AIM: Populations and Ecosystems Ideas

AIM: Populations and Ecosystems Ideas
a. An organism is any living thing, such as a plant or an animal. Organisms are
categorized by how they get their food (e.g., producer, consumer, scavenger, predator,
b. Individual organisms and species interact and are interdependent in various ways.
Some interactions are beneficial; others are detrimental to at least one of the organisms
or species involved.
 Organisms depend on other organisms for food and/or nutrients
o Consumers depend on producers. For example, plants can provide shelter to animals and are also a
source of food.
o Many producers depend on consumers. For example, plants depend on decomposers to return minerals
to the soil, and many plants rely on animals for pollination and seed dispersal.
 In some interactions, both organisms benefit by interacting and are more likely to survive and reproduce.
This is called a mutually beneficial relationship.
 In some interactions, one organism will benefit by interacting and is more likely to survive and reproduce
while the other is harmed and its survival and/or reproduction may be limited.
o Parasites are organisms that live on or in other organisms (host). Parasites benefit from the
relationship, but the host is harmed.
 Co-evolution occurs when more than one species have existed together long-term, influencing changes in
each other.. For example, some species have become so adapted to each other over a long period of time
that neither could survive without the other.
 Food webs illustrate the feeding relationships between producers and consumers and among consumers in
an ecosystem.
c. Organisms can survive only in ecosystems in which their needs are met, and each type
of organism (species) has a specific range of ecological conditions (e.g., temperature,
moisture, amount of oxygen, nutrient availability, salinity) under which it can survive.
d. Sometimes, ecosystems change and no longer provide for the needs of some or all of the
organisms that live there. Some organisms will be able to survive and reproduce in the
new conditions, some will move to a new ecosystem where their needs are met, and
some will not survive.
 Organisms, including humans, often change the ecosystem in which they live through feeding, leaving
waste, and/or competing with other organisms.
 Non-native organisms introduced into a new area may outcompete, overeat, and/or replace native
organisms, resulting in significant ecological changes.
e. Ecological succession occurs in areas where there have previously been no organisms
(e.g., weathered rock) or in areas where prior life has been removed or reduced (e.g.,
due to volcanoes or fire).
 Pioneer organisms move into an ecosystem with no other organisms and change it in ways that make it
possible for other organisms that could not previously survive in the ecosystem to live there. Both the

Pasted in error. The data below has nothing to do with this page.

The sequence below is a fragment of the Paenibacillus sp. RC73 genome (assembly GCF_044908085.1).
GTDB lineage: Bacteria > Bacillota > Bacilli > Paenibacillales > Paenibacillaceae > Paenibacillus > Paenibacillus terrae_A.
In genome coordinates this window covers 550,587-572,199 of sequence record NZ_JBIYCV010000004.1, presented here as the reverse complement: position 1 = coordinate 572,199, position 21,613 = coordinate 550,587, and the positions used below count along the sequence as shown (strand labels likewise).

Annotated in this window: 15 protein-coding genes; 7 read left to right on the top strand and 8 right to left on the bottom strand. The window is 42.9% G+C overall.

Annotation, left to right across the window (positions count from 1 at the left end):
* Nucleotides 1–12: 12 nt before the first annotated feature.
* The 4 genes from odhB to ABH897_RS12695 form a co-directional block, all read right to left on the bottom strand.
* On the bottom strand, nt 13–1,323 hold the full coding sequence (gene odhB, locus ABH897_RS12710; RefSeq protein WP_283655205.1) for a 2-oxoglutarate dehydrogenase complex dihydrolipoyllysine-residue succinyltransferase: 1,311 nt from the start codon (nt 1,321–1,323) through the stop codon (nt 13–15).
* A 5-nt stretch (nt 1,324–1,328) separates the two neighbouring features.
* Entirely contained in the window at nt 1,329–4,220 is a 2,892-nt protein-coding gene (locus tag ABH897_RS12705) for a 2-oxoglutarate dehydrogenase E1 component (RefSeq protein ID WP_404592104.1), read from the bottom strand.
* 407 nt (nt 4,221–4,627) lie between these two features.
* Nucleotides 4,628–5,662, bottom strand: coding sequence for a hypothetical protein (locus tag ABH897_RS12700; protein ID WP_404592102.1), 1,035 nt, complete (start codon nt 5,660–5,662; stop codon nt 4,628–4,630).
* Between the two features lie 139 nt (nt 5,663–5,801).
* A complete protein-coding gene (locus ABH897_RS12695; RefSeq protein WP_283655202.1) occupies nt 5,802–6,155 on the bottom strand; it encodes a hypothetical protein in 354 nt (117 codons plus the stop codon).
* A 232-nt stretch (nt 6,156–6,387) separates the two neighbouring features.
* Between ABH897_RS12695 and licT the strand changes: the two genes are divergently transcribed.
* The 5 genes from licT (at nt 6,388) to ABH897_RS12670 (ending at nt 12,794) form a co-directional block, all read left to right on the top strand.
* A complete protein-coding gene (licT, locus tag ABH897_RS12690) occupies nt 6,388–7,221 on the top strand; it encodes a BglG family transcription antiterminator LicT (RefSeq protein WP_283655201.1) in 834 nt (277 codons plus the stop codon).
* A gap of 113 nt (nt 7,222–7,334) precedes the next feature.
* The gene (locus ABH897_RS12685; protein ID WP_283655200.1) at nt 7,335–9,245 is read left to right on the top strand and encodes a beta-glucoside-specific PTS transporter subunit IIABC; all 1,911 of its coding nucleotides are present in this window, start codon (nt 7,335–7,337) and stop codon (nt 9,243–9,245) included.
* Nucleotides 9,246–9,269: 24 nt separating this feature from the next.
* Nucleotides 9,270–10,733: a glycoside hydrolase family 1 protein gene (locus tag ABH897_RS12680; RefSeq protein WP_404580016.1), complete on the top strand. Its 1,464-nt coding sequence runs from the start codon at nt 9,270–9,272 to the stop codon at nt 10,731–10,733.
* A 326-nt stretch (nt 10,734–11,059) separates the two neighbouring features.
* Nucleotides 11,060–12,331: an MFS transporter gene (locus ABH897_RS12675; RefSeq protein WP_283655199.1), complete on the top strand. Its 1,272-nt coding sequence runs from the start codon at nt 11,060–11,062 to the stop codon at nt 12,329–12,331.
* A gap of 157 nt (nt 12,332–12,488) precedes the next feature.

pioneer and later organisms successively change the ecosystem, making it more suitable for other
 Some organisms can change their ecosystem to the extent that their offspring can no longer live there. This
area becomes better suited to other organisms.
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f. Organisms have different traits, and natural selection results in the survival and
reproduction of organisms with heritable traits that are favorable in a given ecosystem.
 Organisms have variation in their traits. Natural selection refers to the selection by the ecosystem
(selective pressure) of those traits that promote survival and reproduction better than others.
 Adaptations are heritable physical or behavioral traits that enhance an organism's chances of surviving and
reproducing in a given ecosystem. The development of an adaptation does not occur within the lifetime of
an organism, but only within populations and across generations. (The interaction of organisms with one
another and with their ecosystem sometimes results in temporary physiological or behavioral changes that
promote stable conditions within the organism (i.e. homeostasis). This individual short-term physiological
or behavioral change is not the same as heritable long-term adaptation.)
g. The number of organisms and populations an ecosystem can support depends on
competition for the available biotic (i.e., living) and abiotic (i.e., non-living) resources
(e.g., light, water) and factors (e.g., temperature, soil composition).
All populations living together and the physical factors with which they interact compose an ecosystem.
A population is a group of organisms of the same species that live and breed together in a particular area.
Populations can potentially grow unchecked, but tend to remain the same size because of limited resources.
When organisms compete, often only some organisms survive because they are better adapted for acquiring
resources in that ecosystem.
 Population density in an area varies from time to time based on variation in availability of nutrients,
weather, and presence of other organisms.
h. An ecological niche is the role that a type of organism (species) plays in an ecosystem. A
niche includes the resources organisms use from the ecosystem and how they acquire
and use those resources.
 No two species can occupy the same niche at the same time (competitive exclusion principle). Competition
between two species sometimes leads to increased niche specialization (resource partitioning), thereby
permitting coexistence of multiple species.
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